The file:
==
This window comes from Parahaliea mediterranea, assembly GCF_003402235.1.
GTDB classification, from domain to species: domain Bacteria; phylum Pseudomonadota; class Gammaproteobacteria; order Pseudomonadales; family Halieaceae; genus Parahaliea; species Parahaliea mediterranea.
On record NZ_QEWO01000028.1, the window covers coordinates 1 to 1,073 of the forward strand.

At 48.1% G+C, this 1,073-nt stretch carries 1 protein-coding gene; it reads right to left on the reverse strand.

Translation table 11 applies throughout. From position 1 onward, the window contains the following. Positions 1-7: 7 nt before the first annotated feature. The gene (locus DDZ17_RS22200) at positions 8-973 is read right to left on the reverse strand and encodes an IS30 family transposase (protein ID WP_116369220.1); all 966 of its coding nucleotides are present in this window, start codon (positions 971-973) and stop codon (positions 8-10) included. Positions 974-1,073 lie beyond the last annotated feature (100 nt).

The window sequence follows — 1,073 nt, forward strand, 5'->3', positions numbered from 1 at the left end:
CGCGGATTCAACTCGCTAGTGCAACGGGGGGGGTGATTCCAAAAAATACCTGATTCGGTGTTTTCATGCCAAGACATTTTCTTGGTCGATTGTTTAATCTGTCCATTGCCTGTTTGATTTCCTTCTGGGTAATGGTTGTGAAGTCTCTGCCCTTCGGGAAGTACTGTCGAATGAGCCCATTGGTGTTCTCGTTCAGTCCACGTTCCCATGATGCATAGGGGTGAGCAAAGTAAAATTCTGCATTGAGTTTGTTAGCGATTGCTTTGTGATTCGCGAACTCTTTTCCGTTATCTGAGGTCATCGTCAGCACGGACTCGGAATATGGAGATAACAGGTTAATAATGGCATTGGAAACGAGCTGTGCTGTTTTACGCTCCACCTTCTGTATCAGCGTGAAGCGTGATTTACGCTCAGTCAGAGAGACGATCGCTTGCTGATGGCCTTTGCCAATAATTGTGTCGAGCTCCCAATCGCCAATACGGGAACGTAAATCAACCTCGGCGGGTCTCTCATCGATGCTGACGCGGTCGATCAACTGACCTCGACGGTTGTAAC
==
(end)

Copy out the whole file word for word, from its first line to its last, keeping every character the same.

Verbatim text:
This window comes from Parahaliea mediterranea, assembly GCF_003402235.1.
GTDB classification, from domain to species: domain Bacteria; phylum Pseudomonadota; class Gammaproteobacteria; order Pseudomonadales; family Halieaceae; genus Parahaliea; species Parahaliea mediterranea.
On record NZ_QEWO01000028.1, the window covers coordinates 1 to 1,073 of the forward strand.

At 48.1% G+C, this 1,073-nt stretch carries 1 protein-coding gene; it reads right to left on the reverse strand.

Translation table 11 applies throughout. From position 1 onward, the window contains the following. Positions 1-7: 7 nt before the first annotated feature. The gene (locus DDZ17_RS22200) at positions 8-973 is read right to left on the reverse strand and encodes an IS30 family transposase (protein ID WP_116369220.1); all 966 of its coding nucleotides are present in this window, start codon (positions 971-973) and stop codon (positions 8-10) included. Positions 974-1,073 lie beyond the last annotated feature (100 nt).

The window sequence follows — 1,073 nt, forward strand, 5'->3', positions numbered from 1 at the left end:
CGCGGATTCAACTCGCTAGTGCAACGGGGGGGGTGATTCCAAAAAATACCTGATTCGGTGTTTTCATGCCAAGACATTTTCTTGGTCGATTGTTTAATCTGTCCATTGCCTGTTTGATTTCCTTCTGGGTAATGGTTGTGAAGTCTCTGCCCTTCGGGAAGTACTGTCGAATGAGCCCATTGGTGTTCTCGTTCAGTCCACGTTCCCATGATGCATAGGGGTGAGCAAAGTAAAATTCTGCATTGAGTTTGTTAGCGATTGCTTTGTGATTCGCGAACTCTTTTCCGTTATCTGAGGTCATCGTCAGCACGGACTCGGAATATGGAGATAACAGGTTAATAATGGCATTGGAAACGAGCTGTGCTGTTTTACGCTCCACCTTCTGTATCAGCGTGAAGCGTGATTTACGCTCAGTCAGAGAGACGATCGCTTGCTGATGGCCTTTGCCAATAATTGTGTCGAGCTCCCAATCGCCAATACGGGAACGTAAATCAACCTCGGCGGGTCTCTCATCGATGCTGACGCGGTCGATCAACTGACCTCGACGGTTGTAAC